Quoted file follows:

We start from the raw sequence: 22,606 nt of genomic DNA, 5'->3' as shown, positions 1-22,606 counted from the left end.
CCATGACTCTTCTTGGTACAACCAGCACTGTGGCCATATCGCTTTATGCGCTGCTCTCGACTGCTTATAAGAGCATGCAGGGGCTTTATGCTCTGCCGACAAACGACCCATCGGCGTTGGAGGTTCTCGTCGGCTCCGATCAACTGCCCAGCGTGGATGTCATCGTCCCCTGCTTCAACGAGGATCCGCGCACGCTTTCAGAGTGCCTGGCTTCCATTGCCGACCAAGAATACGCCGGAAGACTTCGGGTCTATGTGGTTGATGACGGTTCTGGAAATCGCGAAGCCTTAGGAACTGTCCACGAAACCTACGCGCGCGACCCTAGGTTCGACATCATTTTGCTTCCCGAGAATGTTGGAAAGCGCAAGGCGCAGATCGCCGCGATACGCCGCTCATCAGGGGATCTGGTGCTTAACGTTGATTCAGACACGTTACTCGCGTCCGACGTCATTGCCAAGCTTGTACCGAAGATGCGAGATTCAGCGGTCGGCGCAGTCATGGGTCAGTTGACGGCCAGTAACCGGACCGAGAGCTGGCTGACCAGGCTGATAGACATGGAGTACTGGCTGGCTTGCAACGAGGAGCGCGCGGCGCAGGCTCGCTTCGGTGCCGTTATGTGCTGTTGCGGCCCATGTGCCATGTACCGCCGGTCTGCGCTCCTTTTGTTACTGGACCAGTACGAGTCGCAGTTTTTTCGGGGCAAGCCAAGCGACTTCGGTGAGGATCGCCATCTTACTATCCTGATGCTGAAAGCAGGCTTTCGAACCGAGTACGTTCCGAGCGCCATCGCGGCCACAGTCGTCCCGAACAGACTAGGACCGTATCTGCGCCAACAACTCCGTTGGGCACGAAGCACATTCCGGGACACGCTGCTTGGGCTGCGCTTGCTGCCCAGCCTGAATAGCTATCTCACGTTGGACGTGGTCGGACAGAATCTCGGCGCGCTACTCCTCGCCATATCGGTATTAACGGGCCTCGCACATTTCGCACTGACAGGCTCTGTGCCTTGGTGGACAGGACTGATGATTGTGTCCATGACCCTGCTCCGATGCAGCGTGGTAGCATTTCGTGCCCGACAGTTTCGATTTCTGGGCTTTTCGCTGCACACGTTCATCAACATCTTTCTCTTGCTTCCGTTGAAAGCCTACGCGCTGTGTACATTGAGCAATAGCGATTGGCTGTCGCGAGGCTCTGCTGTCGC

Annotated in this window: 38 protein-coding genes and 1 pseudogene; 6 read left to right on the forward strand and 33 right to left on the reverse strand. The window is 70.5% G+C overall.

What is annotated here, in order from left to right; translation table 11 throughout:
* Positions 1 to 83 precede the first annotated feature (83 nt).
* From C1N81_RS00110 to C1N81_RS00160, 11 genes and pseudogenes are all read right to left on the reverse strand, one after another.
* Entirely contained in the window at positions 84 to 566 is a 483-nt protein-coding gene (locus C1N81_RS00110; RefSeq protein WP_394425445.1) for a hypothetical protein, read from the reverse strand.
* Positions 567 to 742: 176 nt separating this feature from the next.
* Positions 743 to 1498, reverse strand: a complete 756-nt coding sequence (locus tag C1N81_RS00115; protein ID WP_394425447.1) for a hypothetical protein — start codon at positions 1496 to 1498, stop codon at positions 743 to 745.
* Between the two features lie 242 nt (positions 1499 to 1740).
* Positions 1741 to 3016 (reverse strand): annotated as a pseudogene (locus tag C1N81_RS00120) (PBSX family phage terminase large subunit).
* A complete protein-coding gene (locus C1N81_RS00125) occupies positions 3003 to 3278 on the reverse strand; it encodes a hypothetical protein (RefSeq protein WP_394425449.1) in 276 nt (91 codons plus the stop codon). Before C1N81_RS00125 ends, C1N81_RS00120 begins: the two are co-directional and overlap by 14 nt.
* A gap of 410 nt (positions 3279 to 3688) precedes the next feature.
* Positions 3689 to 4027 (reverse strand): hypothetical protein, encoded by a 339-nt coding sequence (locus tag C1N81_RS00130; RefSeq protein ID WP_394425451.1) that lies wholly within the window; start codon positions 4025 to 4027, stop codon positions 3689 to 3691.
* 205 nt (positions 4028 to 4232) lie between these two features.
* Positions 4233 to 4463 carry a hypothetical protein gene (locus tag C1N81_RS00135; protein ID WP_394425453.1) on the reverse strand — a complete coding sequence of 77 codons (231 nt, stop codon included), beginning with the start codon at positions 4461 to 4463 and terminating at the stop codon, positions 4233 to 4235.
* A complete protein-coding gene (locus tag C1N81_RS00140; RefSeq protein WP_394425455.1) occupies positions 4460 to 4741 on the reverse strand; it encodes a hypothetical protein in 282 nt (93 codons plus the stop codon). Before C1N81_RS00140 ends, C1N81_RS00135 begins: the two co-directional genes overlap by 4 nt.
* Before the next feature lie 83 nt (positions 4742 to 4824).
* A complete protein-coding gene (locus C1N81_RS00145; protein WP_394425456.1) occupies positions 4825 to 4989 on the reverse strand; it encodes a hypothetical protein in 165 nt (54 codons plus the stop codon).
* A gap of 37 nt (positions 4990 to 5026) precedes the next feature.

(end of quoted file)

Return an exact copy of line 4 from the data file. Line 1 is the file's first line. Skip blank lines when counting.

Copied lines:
What is annotated here, in order from left to right; translation table 11 throughout: